Skiing and Bozeman are like peanut butter and jelly. In the early 70’s, serious skiers discovered Bridger Bowl’s steep chutes, light and dry powder, sunny days and laid back attitude. True mountaineers were drawn to the area, carving fresh tracks in unexplored territory. With this wave of skiers, came the need for ski shops. Not just ordinary ski shops, but serious ski shops. Which is exactly what happened. Today, a handful of these local ski shops are still thriving, and are known for their deep expertise and extensive product knowledge; and they are still full of passion for the outdoors.
One of the longest running ski shops in Bozeman, Round House opened in 1970. Owner Larry Merkel, then an MSU student and Round House employee, helped open the business and within the first year Merkel bought in and eventually took over the store. He and his wife Rita are still active in the business while their children handle the day to day operations.
Fun fact: Designed by Montana State University architecture students, the original building was actually round.
Marinna Merkel, the youngest daughter and co-manager, along with her brother, talks about the growth of both the business and the community. “Over the years, even as the store and our customer base has grown, we’ve stayed true to our roots. We have a real old-school, local feel, and when visitors walk through the door, it’s almost like walking back in time--which is a good thing.”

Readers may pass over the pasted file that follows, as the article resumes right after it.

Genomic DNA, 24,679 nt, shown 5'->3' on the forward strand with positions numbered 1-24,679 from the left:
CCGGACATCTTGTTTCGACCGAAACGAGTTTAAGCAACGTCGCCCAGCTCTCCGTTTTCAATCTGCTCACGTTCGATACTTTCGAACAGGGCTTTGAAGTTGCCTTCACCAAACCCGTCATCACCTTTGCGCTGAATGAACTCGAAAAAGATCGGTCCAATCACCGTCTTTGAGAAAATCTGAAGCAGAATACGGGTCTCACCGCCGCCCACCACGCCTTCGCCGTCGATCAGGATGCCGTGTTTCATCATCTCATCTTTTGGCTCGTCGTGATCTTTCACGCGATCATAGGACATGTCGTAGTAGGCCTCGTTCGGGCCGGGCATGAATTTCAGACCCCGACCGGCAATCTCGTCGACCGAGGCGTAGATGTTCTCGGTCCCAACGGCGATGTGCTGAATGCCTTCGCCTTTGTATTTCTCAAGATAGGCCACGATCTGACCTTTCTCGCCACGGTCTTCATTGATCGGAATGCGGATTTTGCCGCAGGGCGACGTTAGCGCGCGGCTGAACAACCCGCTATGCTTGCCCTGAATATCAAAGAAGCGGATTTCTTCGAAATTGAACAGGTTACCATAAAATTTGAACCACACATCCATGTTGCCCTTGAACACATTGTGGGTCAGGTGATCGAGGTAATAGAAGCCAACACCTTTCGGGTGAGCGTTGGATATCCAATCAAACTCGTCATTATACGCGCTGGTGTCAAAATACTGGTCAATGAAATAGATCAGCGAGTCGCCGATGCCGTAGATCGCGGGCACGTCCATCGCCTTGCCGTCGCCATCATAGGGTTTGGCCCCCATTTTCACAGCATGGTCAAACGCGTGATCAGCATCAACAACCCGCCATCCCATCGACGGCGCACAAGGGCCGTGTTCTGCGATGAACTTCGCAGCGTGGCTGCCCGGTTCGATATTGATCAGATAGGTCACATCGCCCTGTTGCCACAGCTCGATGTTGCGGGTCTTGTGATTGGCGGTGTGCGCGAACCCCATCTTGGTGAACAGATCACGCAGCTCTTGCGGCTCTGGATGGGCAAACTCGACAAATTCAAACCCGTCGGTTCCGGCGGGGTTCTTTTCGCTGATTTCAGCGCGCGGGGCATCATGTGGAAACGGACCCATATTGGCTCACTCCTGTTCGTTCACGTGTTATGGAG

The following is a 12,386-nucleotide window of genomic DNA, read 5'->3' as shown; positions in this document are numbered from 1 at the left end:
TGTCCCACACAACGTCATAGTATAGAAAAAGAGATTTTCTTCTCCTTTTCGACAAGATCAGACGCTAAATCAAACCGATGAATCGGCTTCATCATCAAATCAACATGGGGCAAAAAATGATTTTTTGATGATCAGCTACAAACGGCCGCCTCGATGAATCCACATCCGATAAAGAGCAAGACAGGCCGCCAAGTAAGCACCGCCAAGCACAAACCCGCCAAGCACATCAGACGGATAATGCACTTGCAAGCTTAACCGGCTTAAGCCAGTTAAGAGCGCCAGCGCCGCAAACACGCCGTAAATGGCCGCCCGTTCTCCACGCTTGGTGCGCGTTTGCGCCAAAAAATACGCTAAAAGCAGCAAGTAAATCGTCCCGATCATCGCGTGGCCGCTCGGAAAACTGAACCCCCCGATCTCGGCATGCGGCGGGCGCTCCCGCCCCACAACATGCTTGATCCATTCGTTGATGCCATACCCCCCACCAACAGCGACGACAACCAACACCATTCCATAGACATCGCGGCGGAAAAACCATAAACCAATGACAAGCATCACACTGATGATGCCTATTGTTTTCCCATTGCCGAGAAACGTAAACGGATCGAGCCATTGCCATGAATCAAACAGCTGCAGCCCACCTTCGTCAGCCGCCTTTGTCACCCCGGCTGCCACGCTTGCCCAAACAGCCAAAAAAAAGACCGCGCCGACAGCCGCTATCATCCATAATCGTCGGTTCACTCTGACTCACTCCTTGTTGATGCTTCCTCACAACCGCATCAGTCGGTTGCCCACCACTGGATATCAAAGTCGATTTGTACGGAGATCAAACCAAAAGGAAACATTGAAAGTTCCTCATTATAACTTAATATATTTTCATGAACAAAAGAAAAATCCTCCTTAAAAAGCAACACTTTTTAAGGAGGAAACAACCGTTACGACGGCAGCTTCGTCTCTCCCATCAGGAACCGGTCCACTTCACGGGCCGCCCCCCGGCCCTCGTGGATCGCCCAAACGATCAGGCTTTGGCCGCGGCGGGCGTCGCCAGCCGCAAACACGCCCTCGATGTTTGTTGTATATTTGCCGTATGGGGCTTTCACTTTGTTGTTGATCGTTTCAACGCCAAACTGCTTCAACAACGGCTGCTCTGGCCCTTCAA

Round House is known for their strong product knowledge, master boot fitting and fine ski tuning. A second location at Bridger Bowl focuses mainly on rentals, but you can also get a basic tune and key soft goods.
In the summer, the focus shifts to biking and boating, but their business philosophy stays the same.
Merkel explains, “Skiing isn’t a need. Fundamentally, we’re sharing our passion with people, and that’s what makes business fun.”
When Kevin Wiesner started Ph.D. Skis 33 years ago, everyone told him there wasn’t room for another ski shop. Wiesner’s answer was simple, “If you’re good, there’s plenty of room.” Ph.D. Skis quickly developed a reputation for being the “hard-core store,” known specifically for their expert boot fitting. “If you don’t fit boots, you might as well not be in the ski business,” Wiesner says. He goes on, “A woman came in the other day to get skis. I looked at her boots and said, ‘Your boots are too big.’ She looked at me funny, but when I measured her foot, her boots were two sizes too big.”
Wiesner explained that when you put on a boot, your toe should touch the front of the boot, otherwise when they get packed out, they will be too big. “Most everybody who buys boots online buys them too big. When we adjust skis, 90% of the time we’re making the bindings smaller,” he said. He goes on, “Skis are the eye candy, boots are the blood and guts in skiing; without a good boot you can’t do anything.”
That said, their expertise extends far beyond boots. These skiers live the sport. Wiesman himself skis 80 days of the year. “Tuesday, Wednesday and Sunday,” he says. “the rule here is everyone has to ski or you get fired.”
|Photo Credit: Visit MT|